The 2016 Vuelta a Espana is set to feature a short, but devilishly steep finish as early as stage 3, along with a return to the Asturias mountains.
The full route for next year’s edition of the Spanish Grand Tour will be officially unveiled in January, and the only thing that’s confirmed is that it will start out in the Galicia region in north west Spain. However, details of various stages have been emerging in the local Spanish press in recent days.
Galician newspaper Diario de Pontevedra has reported that on the third day riders will go from Marín to O Ezaro. The stage is set to finish at the Mirador de Ezaro, with a climb of just under 2 kilometres but with an average gradient of 14 per cent.
The climb takes the riders from sea level to 270 metres, and even features a fearsome ramp of 29 per cent. It has featured in the Vuelta before when in 2012 it played host to a memorable tussle between Joaquim Rodríguez and Alberto Contador, with the former coming out on top on the day but eventually losing out to his compatriot overall.
The Picos de Europa, the steep, jagged mountain range in the Asturias region of northern Spain, are also set to feature, though the famed Angliru climb will not be visited.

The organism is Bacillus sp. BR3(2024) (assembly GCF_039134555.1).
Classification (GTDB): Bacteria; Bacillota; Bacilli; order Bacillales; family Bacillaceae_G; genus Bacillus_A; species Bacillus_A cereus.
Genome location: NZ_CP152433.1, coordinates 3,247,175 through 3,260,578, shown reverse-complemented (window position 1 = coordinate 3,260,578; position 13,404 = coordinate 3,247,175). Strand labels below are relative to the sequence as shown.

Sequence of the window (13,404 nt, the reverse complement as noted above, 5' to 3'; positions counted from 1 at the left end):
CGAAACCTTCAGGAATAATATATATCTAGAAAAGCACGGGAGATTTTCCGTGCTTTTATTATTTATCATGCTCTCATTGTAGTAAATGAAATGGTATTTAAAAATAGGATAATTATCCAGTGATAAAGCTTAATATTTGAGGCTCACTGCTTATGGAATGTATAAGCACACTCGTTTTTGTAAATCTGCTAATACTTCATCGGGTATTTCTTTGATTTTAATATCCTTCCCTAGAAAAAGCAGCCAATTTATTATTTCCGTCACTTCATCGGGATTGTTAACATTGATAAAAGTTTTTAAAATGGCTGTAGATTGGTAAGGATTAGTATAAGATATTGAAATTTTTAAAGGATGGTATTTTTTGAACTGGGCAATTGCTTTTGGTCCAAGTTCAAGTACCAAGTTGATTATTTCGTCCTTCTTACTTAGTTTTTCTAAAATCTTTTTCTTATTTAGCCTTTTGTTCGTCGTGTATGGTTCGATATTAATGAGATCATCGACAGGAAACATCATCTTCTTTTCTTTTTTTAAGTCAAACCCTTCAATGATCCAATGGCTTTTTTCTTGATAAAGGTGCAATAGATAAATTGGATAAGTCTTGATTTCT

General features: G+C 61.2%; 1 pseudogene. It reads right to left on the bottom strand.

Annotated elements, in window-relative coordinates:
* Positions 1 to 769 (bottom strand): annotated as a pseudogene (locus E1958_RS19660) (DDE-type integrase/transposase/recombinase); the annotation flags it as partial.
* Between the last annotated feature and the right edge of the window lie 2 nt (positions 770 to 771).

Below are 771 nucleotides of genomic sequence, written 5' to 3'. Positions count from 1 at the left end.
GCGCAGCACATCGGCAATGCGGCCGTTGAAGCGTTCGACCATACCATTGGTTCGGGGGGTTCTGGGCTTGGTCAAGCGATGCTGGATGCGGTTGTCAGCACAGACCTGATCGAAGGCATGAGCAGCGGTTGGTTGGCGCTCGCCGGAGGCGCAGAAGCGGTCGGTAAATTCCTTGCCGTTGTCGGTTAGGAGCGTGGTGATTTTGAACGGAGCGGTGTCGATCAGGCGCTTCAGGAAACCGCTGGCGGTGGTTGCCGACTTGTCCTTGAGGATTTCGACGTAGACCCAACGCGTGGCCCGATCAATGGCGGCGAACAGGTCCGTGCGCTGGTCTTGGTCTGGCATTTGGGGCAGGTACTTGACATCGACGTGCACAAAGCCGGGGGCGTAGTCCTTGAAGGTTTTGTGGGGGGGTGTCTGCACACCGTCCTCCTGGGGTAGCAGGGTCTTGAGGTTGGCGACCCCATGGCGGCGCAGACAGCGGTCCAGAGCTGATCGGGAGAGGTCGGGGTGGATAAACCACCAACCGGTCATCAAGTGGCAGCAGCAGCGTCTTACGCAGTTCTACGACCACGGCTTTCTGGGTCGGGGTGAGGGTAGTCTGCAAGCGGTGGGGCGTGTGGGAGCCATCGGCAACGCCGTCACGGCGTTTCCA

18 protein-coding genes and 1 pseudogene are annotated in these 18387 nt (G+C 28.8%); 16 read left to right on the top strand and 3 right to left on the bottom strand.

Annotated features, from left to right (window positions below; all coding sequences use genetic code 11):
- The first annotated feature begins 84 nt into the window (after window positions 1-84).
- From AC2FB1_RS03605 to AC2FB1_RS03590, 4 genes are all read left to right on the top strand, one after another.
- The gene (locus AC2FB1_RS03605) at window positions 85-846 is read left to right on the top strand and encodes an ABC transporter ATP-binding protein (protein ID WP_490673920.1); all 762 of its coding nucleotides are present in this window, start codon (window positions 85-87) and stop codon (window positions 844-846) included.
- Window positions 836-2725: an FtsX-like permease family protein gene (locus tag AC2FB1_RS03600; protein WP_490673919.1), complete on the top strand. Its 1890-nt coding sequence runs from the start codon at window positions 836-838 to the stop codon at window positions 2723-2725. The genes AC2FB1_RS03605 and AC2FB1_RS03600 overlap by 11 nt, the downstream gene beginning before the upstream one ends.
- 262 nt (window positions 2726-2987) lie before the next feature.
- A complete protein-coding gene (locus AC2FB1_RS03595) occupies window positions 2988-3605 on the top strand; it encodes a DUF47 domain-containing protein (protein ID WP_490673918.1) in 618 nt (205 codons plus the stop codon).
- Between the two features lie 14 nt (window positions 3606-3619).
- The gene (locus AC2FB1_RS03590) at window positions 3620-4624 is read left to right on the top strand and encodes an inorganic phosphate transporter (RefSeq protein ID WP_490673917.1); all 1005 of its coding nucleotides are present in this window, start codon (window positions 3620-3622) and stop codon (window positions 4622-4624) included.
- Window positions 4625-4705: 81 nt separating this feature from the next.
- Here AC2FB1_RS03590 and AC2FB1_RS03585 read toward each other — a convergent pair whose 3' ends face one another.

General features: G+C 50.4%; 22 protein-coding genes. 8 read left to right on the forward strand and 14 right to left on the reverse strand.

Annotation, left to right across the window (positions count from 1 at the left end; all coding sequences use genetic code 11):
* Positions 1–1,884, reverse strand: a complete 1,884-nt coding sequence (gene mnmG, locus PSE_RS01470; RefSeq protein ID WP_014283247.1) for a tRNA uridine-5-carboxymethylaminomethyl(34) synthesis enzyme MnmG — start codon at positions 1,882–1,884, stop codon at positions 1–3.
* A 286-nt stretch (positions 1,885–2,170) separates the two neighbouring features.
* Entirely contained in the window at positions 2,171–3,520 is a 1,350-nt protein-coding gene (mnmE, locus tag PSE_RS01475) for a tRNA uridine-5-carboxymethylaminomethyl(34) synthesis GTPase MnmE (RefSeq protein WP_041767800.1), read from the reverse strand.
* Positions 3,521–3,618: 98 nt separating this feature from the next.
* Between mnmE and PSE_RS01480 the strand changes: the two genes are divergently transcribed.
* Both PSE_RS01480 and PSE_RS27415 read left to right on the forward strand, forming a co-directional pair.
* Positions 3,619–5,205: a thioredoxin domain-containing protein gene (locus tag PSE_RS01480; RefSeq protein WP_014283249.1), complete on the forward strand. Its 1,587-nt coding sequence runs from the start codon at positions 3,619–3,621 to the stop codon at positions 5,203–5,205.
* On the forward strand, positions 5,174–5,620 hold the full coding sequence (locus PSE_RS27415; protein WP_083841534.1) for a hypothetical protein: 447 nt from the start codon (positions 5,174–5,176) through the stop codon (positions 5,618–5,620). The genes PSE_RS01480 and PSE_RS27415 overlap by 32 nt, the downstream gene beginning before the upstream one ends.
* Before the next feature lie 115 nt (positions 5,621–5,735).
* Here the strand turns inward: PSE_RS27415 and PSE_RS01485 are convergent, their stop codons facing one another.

Asturian newspaper El Comercio reports that the ninth stage of the race, on August 28, will finish atop the Alto del Naranco. Rodríguez was also victorious the last time the race finished on the climb in the 2013 race. Negotiations are also reported to be underway for a stage finish nearby at the Lagos de Covadonga.
A third summit finish in northern Spain is also on the cards, with the Diario de León reporting that there will be a stage finishing at La Camperona. The climb is around 10km long, starting out in gentle fashion but becoming brutally steep by the end. The final three kilometres are well into double figures in terms of gradient percentages and there are ramps well into the twenties. The same climb was used in the 2014 edition and Ryder Hesjedal took the win just ahead of the main group of GC favourites. The León region will have a stage start, too, with Cistierna hosting the roll-out the following morning.
The race is also set to visit France in the third week, with a stage in the third week rolling over the border and back into Spain for a possible finish at Urdax, according to the Diario de Navarra. This is likely to be a less challenging affair that will be based around crucial mountain stages in the Pryenees in the final week.
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